Researchers have found an unlikely source of inspiration: the Namib Desert beetle, a denizen of southern Africa. The beetle has a pattern of water-repelling and water-attracting molecules on its hardened wings to gather drinking water from the morning fog.
Scientists have replicated this pattern by making a 'forest' of tiny carbon atoms called nanotubes and covering it with a layer that attracts water into the forest without the need for external power and a second one that keeps the moisture. The water is then extracted by simply squeezing the structure like a sponge.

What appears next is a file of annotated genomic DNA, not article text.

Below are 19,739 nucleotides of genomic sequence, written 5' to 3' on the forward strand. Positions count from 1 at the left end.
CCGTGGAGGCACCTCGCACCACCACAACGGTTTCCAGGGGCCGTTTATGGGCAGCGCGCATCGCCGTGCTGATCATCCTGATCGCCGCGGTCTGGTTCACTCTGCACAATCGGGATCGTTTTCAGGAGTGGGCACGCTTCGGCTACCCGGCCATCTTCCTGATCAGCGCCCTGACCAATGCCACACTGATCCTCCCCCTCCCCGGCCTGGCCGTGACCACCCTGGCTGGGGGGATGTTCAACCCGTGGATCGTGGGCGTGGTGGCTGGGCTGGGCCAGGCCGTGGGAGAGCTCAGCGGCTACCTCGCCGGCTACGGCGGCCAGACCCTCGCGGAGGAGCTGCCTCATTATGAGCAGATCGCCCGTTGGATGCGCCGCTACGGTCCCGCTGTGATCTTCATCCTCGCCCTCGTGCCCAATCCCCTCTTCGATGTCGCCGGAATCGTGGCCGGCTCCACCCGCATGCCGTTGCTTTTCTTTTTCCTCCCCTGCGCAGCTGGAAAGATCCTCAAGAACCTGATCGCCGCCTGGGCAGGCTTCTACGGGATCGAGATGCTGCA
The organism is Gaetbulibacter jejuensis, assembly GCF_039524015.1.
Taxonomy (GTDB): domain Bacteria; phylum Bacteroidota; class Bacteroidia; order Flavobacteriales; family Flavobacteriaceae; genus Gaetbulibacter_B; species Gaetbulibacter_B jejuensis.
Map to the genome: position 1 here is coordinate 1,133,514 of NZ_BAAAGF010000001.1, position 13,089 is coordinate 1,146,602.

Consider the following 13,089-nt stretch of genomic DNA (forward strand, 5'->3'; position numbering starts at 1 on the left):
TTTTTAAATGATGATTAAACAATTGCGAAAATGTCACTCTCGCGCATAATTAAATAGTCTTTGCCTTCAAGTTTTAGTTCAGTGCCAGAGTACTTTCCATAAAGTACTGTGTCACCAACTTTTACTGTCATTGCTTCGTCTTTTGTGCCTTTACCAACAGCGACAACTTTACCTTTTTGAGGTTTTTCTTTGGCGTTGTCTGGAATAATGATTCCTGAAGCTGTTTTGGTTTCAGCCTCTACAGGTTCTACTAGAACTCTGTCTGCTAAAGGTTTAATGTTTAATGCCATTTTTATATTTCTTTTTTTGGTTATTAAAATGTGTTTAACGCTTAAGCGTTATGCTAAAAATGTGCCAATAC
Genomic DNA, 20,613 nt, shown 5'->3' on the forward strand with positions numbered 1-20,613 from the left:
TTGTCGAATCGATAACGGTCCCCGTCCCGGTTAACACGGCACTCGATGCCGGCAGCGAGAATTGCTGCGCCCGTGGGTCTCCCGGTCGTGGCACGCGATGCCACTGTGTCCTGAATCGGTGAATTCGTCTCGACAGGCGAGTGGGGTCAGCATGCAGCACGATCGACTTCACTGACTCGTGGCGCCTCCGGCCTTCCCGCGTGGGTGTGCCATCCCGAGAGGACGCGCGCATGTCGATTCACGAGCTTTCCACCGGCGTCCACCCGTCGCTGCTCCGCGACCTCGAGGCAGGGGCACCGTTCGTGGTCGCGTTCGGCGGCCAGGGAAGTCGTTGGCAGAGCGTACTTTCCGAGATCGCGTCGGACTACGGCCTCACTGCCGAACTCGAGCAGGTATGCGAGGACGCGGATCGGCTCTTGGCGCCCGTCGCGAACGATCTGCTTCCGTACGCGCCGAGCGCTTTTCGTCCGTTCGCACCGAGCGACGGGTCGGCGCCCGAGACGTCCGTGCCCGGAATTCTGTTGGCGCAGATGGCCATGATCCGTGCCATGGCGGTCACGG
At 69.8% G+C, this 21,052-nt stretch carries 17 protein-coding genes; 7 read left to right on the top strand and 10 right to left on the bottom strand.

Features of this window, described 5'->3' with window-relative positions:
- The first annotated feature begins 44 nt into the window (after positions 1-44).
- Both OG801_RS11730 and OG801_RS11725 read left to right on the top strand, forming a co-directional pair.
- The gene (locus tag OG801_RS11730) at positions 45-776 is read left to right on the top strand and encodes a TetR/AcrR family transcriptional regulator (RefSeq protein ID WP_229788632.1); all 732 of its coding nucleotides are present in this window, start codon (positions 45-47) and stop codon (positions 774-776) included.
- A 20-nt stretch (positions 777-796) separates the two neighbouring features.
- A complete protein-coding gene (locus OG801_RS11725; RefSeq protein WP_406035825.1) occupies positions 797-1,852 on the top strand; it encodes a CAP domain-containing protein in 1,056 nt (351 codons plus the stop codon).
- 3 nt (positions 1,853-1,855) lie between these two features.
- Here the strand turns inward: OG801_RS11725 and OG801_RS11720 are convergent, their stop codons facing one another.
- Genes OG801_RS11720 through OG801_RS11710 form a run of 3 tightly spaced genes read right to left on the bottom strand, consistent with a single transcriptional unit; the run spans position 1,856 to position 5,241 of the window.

The amount of water collected depends on the humidity of the air. The test forest collected more than a quarter of its weight in water over 11 hours in dry environments, but in humid conditions the amount increased to 80% of its weight in 13 hours.
This concept has the potential to bring much-needed water to regions with little rainfall. Before mass-scale production of these forests can begin, however, costs need to be significantly reduced.